I encounter this new generation of students in my office, as well; and recently, one of them asked me what she could do to “become American more quickly.” She has been in the US for two years, and she does not know what to read or what to watch to guide her more rapidly into American culture other than self-help books, popular TV, and internet sites, which she finds unfathomable and uninteresting: Everyone speaks too quickly. She misses all the allusions. The material seems shallow and risqué.

Reasonable conclusions on her part. She is bright and observant.

My feeling is that cultural appropriation is American culture, and vice versa, but that notion is a bit theoretical for the writing center. One has to start somewhere, so what path can I show her? She is so eager, yearning written all over her face and her posture–and so full of questions that in her naivete she believes I can answer.

My tutors and I need to recognize ourselves as cultural informants§, and to proceed to assist students to write as clearly in US/American-English as possible while respecting the diverse knowledge and cultural differences we are liable to encounter more frequently as our institution becomes more open and diverse–a welcome diversity that will change and enhance the college mission.

My tutee’s earnest question has primed my thinking–what is “American”? Every time we converse with a student, we are inadvertently cultural ambassadors; we represent the culture that we unwittingly just are. So now, as we help at the sentence level, we ought also to think about who it is we are and what we can do to help newcomers to acclimate.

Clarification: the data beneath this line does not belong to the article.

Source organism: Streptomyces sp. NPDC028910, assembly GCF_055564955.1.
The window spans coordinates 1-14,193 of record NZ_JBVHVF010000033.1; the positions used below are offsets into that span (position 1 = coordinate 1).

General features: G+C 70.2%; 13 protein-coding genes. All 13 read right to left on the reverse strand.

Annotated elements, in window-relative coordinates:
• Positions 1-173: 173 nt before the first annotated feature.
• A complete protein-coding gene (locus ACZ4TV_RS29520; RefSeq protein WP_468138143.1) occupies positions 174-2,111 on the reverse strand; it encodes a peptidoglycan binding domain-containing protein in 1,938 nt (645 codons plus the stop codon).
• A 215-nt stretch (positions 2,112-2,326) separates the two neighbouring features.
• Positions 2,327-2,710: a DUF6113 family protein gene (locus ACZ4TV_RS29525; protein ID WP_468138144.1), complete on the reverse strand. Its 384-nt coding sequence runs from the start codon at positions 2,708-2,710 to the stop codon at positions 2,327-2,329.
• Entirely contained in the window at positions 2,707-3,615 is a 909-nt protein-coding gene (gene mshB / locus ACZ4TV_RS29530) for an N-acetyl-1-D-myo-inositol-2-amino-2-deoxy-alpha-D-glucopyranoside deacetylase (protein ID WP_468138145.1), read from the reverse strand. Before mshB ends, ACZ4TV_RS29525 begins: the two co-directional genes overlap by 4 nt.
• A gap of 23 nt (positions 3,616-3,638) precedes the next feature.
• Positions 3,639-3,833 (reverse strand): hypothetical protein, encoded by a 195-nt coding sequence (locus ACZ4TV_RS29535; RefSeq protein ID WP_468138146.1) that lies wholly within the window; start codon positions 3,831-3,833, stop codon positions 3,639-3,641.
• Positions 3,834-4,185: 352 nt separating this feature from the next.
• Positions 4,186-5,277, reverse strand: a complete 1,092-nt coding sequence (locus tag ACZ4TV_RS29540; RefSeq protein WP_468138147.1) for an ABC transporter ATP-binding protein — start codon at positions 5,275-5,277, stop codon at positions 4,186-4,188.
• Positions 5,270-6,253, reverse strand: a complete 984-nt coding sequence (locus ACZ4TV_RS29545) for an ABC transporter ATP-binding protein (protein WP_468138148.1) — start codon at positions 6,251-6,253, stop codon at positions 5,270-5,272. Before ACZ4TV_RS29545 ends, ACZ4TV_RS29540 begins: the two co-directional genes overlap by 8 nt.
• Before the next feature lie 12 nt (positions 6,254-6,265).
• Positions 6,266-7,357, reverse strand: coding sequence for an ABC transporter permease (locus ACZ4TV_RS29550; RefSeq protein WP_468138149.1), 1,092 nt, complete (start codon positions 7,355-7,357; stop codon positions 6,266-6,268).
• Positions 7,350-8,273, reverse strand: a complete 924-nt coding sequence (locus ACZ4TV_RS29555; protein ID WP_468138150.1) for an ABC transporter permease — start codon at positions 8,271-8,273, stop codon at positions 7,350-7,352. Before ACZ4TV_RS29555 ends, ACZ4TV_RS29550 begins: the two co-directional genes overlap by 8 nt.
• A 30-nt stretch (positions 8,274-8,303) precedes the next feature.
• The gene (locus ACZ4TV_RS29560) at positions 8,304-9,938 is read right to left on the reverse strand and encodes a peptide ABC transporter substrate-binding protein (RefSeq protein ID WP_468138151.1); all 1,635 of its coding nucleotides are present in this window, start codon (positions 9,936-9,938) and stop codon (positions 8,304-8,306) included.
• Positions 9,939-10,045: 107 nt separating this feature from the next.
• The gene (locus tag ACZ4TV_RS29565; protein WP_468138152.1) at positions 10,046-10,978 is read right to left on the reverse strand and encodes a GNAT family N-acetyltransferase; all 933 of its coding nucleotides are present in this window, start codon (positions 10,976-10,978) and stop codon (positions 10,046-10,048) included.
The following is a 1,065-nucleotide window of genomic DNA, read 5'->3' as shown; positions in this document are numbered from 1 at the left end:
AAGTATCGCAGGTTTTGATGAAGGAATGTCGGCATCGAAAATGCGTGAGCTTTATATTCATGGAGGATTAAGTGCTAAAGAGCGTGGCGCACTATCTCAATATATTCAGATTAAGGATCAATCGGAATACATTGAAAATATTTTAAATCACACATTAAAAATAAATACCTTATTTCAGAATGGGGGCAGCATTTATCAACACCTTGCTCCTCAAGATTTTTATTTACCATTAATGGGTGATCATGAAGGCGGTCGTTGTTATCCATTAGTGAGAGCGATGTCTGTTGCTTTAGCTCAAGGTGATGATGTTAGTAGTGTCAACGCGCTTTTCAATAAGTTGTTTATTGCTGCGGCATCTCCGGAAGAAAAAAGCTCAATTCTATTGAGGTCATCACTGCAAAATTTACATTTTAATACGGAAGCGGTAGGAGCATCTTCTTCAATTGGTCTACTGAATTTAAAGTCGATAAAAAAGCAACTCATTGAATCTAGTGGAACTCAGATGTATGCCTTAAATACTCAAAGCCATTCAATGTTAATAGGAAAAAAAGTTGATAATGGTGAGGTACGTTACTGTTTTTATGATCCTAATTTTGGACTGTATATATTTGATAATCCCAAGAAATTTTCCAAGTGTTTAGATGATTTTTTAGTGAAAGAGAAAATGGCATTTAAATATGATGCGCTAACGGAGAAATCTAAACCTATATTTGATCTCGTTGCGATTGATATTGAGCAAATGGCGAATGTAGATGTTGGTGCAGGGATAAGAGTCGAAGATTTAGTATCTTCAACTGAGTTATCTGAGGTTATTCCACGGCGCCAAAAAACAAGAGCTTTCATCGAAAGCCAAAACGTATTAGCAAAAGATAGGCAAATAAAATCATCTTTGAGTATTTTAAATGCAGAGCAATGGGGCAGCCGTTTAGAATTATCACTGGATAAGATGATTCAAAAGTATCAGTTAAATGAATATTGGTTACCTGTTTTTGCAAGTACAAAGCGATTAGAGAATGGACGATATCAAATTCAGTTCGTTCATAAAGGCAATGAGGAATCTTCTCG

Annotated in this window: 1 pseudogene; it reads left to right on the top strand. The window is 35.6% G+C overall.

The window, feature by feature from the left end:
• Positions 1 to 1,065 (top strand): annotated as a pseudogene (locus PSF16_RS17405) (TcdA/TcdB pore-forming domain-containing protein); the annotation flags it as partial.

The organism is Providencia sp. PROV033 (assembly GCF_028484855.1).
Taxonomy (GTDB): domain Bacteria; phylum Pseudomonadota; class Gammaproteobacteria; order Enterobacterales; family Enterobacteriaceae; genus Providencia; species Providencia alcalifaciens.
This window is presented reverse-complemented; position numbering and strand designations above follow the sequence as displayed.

How? I believe the students we tutor will offer the best and brightest assistance in that direction.


§ See Staben & Nordhaus, “Looking at the Whole Text”


Speaking of difficult books…and I know I told myself to read more poetry (and I am, really, most recently Michael Burkard’s Fictions from the Self)…I am entranced and overawed by Barbara Cassin’s amazing Dictionary of Untranslatables: A Philosophical Lexicon. Here’s a thorough and intelligent review by Michael Kinnucan, going into more depth than I have time to post on this blog. What I want to mention about the text is its beauty and its acknowledgment of ambiguity, a quality that translates (ha!) into every aspect of human existence: our ambiguous relationships with our environments, with other humans, with our foods and our governments, our psyches, our cosmos.


We cannot write about the act of translation without encountering ambiguity. We cannot really address philosophy without acknowledging that differing perspectives [context, culture, era, psychology, and of course, language] pose serious complications to understanding across languages and cultures. And even within a culture! For jargon and specialized terms can make understanding by even the most educated layman very, very difficult indeed.

While Cassin’s tome–and it is a collaborative work, with many brilliant people as contributors–presents itself as a philosophical lexicon, the connections with other disciplines (psychoanalysis, for example, with Freud’s famous coinages, and certainly poetry) are unavoidable. It may be challenging to translate the German Schicksal, a Kantian form of the idea we call in English fate, but in such cases the reader is generally going to be familiar with Kant and perhaps aware that the subtle connotations may vary. Take the word sign, however, and each reader–even those who have linguistics or anthropology or philosophy as a background–brings his or her own connotations to the definition and to the problem of translating what any individual author means by the use of the word.

Maybe this doesn’t sound fascinating to you. I relish it! And who knew (I sure didn’t) that even the word reality is a neologism, “coined by Duns Scotus” in the 13th century?

At 1200 pages of small type, this text is a tool, not a beach read. What a find, though. I have no doubt I will be referring to it for years to come, and that it will keep me wallowing in marvelous ambiguities.